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How Comic Book Artists Handled Roy Lichtenstein Using Their Work

Finally, we turn to the late Heath, who saw his work adapted for the famous Lichtenstein work, "Blam," which is at the Yale University Art Gallery and they, too, do not mention Heath at all.

Heath wrote and drew a one-page comic for the Hero Initiative (lettered and colored by the late, great Darwyn Cooke) that discussed his thoughts on Lichtenstein, as well as his gratitude for the Hero Initiative itself (note that Heath mistakenly mixed up "Blam!" which was based on his work with "Whaam!" which was based on Novick's work)...

A fine statement.

A problem that we have, of course, is that so many of the comic book artists that Lichtenstein used as part of his work (by the way, Lichtenstein himself professed an appreciation for comic books, stating, "The things that I have apparently parodied I actually admire") died a long time ago. Tony Abruzzo, for instance, the brilliant romance comic book artist who drew the page...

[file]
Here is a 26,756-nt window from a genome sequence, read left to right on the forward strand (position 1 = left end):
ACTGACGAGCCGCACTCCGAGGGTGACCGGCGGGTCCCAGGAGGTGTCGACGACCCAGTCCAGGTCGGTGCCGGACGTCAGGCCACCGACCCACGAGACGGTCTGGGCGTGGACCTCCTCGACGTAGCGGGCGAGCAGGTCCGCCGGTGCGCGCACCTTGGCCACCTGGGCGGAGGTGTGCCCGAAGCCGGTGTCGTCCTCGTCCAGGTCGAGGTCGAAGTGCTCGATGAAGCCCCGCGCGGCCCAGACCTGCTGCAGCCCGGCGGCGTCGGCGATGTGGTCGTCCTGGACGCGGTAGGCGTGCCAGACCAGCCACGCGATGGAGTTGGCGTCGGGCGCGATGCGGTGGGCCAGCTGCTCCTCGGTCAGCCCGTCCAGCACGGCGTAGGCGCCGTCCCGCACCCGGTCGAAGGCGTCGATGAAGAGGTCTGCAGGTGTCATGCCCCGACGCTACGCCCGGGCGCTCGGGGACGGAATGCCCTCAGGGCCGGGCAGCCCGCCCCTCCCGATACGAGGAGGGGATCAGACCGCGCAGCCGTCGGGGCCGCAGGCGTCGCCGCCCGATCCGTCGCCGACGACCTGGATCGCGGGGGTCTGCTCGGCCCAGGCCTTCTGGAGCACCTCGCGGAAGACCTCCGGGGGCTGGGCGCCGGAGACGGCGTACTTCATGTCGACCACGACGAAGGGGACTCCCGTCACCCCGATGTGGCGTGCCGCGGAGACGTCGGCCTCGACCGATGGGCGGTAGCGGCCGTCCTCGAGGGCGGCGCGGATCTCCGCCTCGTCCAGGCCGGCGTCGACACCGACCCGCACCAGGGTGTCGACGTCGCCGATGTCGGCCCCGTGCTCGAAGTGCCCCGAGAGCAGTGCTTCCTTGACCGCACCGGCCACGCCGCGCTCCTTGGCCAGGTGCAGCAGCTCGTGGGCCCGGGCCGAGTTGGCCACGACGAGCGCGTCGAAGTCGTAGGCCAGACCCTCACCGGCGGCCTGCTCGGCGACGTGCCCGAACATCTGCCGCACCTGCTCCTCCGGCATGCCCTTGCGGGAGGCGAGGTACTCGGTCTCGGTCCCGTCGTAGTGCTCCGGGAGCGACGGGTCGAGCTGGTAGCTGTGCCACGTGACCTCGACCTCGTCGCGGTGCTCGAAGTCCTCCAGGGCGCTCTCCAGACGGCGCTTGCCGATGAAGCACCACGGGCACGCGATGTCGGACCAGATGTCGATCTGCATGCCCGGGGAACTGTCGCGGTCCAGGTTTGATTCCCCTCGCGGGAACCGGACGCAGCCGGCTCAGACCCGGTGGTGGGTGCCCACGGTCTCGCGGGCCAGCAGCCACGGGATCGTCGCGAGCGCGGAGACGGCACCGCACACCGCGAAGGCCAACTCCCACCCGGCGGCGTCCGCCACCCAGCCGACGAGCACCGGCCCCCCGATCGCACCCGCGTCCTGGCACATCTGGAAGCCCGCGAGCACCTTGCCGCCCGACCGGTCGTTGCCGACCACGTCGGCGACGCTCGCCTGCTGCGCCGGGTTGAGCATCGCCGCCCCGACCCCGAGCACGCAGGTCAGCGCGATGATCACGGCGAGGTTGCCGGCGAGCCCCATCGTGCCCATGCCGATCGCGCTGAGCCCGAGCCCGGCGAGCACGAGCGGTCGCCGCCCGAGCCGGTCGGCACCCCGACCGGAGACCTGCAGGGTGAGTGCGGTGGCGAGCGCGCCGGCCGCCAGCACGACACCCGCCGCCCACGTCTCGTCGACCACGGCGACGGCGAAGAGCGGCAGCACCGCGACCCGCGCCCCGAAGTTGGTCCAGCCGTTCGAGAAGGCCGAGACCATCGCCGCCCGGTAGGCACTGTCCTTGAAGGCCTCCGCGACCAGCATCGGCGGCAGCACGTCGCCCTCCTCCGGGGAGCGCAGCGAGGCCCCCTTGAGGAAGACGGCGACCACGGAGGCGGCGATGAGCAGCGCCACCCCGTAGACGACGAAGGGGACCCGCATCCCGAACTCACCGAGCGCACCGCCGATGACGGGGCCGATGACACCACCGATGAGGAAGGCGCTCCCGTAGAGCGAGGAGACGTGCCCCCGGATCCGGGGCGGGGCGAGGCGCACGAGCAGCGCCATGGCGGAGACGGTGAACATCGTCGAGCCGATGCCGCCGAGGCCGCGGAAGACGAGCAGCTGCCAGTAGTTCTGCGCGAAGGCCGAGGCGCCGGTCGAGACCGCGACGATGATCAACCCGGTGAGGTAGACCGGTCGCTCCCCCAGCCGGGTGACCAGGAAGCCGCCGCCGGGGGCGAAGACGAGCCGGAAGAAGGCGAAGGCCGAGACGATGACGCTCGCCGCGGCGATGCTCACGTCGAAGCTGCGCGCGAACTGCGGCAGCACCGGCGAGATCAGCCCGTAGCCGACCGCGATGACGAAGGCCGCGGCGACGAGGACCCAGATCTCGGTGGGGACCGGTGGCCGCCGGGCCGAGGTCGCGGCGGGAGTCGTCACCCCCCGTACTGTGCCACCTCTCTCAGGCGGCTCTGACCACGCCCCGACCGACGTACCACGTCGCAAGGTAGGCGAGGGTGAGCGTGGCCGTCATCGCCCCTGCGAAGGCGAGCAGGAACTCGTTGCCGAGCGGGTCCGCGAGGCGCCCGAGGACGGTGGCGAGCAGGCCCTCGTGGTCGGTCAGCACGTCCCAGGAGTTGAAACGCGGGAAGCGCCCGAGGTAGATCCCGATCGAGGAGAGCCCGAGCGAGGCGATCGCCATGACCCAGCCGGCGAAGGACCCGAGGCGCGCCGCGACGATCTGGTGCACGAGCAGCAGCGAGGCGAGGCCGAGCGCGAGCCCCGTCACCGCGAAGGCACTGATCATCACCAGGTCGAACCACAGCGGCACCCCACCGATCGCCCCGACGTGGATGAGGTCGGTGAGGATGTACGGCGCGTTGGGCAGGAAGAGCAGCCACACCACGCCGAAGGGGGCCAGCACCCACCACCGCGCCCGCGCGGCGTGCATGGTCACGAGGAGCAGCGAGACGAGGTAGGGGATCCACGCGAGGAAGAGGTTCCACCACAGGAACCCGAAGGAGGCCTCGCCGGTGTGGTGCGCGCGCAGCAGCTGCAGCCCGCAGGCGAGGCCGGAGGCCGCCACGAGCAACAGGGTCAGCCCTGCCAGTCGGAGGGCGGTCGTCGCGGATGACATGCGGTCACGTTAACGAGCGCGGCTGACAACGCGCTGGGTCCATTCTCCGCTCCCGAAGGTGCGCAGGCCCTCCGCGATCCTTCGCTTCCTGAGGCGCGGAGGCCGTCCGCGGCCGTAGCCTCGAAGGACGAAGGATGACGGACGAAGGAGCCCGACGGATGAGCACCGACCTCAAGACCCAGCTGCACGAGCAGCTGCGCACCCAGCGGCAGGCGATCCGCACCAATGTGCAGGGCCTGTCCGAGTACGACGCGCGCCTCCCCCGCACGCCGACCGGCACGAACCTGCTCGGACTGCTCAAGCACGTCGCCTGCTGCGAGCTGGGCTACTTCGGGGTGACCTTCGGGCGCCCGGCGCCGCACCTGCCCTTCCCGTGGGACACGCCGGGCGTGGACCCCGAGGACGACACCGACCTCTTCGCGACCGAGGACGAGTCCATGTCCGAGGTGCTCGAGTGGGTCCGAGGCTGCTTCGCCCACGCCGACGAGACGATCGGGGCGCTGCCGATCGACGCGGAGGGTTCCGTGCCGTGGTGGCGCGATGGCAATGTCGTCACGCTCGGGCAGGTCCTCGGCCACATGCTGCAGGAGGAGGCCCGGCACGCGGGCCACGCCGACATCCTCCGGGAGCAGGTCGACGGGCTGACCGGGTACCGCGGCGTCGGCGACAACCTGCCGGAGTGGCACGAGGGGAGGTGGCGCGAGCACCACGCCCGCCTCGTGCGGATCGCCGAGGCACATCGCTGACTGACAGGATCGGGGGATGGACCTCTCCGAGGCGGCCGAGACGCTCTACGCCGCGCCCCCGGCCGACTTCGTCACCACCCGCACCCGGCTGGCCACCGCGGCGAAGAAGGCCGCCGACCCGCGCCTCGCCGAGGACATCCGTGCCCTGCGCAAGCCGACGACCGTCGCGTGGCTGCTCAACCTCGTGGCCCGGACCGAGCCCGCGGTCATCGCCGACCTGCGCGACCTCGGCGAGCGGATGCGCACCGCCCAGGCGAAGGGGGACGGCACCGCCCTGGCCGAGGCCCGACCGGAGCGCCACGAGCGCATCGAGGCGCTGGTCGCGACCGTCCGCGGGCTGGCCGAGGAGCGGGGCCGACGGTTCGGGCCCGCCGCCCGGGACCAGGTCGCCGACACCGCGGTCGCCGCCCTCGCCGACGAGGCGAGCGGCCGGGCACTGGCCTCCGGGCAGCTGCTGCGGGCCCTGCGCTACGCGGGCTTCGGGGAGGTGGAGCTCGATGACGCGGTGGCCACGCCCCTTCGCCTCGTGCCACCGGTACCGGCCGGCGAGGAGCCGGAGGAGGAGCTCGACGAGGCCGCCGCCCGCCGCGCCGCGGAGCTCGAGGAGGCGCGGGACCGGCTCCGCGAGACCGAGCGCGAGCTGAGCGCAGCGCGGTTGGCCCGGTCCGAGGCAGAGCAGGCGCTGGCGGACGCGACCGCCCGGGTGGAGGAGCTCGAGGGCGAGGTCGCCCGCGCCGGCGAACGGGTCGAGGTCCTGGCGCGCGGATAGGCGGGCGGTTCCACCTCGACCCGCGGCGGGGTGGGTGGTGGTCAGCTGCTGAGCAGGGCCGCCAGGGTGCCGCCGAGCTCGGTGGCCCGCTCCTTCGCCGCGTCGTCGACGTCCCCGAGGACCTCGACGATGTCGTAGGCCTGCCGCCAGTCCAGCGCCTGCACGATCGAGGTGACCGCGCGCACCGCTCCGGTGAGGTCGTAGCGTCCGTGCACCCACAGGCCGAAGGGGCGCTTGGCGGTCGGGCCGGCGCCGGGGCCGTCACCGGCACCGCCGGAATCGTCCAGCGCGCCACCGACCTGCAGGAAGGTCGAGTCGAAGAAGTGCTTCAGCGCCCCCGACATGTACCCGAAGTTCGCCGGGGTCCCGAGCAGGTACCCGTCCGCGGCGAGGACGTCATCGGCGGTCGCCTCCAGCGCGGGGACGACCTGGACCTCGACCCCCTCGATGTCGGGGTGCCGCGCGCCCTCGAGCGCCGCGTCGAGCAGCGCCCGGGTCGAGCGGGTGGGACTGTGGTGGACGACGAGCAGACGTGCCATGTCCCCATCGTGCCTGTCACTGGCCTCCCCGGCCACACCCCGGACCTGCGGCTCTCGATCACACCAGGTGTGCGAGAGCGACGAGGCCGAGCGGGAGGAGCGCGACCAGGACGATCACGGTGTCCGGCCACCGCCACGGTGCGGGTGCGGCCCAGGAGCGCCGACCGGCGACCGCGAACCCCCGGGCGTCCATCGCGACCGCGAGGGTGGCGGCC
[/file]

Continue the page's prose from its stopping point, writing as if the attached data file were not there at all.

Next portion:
that became Lichtenstein's famous "Drowning Girl"...

passed away in 1990 and he was not exactly a guy who was giving interviews left and right even before he died. I believe some of the best information that we have about Tony Abruzzo's life is an article that was written about him back in 1942! Heck, while Jack Kirby obviously was so famous that he gave many interviews over the years, Kirby also passed away nearly 25 years ago and as such, there is little in terms of what Kirby thought about his work being used by Lichtenstein, either.

Lichtenstein himself passed away in 1997, so for over two decades, we have been without both the controversial artist and most of the artists whose work that he adapted.

Even someone like Jerry Grandenetti, another war comics artist who had his work adapted by Lichtenstein, who lived well into the 21st Century, did not talk about Lichtenstein much in public. Perhaps in private these guys all were quite vocal about their thoughts, but in public interviews they typically remained tight-lipped. It has been left to later artists, guys like Dave Gibbons and Art Spiegleman (Spiegelman has the famous line “Lichtenstein did no more or less for comics than Andy Warhol did for soup"), to take up the charge against Lichtenstein.

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